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Noguchi + Haswgawa

A recent exhibit at the Asian Art Museum showcased the talent of two artists, and highlighted how collaboration, craft, talent and friendship can lead to beautiful work.  

Calligraphics, 1957 by Noguchi, with calligraphy Eco Sum Via Verita, 1955, and woodblock paintings by Hasegawa in background.

Changing and Unchanging Things:  Noguchi and Hasegawa in Postwar Japan showcased how Isamu Noguchi and Saburo Hasegawa became friends, and addressed similar issue: Japanese and Western influences; tradition and modernity; spirituality and materiality; love and war. These two artists shared sensibilities and concerns, which shaped their work.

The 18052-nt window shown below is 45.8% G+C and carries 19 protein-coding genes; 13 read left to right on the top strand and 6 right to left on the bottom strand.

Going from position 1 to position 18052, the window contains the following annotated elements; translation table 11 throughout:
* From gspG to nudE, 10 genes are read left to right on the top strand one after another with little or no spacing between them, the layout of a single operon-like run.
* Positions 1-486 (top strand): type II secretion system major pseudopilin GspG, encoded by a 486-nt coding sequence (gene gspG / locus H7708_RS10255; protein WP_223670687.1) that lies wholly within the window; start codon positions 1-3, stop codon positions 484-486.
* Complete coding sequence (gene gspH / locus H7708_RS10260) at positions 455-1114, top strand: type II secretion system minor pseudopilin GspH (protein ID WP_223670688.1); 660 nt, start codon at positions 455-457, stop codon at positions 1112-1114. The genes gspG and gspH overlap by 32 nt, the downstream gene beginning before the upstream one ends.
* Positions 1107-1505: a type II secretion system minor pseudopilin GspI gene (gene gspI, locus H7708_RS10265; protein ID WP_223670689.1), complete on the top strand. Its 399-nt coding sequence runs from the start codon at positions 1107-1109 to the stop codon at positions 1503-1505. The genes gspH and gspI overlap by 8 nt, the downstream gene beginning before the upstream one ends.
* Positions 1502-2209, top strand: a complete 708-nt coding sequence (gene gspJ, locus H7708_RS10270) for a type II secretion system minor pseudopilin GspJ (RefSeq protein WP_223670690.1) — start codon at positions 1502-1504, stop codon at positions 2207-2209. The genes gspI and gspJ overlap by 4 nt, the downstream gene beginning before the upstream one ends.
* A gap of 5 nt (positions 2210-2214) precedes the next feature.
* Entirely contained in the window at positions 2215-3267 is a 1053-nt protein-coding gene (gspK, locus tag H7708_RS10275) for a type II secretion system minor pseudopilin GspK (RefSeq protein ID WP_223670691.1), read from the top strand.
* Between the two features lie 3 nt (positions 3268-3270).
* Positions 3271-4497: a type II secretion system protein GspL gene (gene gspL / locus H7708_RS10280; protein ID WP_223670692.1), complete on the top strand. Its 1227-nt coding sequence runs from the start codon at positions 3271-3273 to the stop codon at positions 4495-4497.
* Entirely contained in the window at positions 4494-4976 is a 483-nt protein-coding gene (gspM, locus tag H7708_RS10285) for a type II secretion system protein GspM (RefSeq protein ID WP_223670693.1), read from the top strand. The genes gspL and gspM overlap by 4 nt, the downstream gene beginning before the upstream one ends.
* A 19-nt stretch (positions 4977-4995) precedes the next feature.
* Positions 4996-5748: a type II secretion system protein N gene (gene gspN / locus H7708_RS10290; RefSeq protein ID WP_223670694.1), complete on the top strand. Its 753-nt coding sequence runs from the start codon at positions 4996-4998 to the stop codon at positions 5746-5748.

Young Mountain, 1970

My interest in the show was Noguchi. Many people are familiar with Noguchi for his Akari (literally lantern) sculptures. I’m a fan, and have used these in several Akari pieces in projects. A traditional technique takes on new shape and form in an artists hands.

I had long been impressed by Noguchi’s awareness of materiality, the essence of the thing. Through ceramics, metal, stone and wood, an emotive form of the object emerges. The stoneware pieces are pure and evocative of temple bells, incense burners, yet take on biomorphic forms.

War, 1952
My Mu, 1950

The stone carvings are evocative of human form, reinterpreted in a modern language.

Pregnant Bird, 1958
The Footstep, 1958
The Seeker Sought, 1969

Metal sculptures highlight Japanese origami techniques, while being in touch with elements of jazz and movement in modern art.

Sesshu, 1958, anodized aluminium
Noh Musicians, 1958
Non-Figure, 1953

David Bjørngaard, December 2019

Check out our work at Bjørn Design

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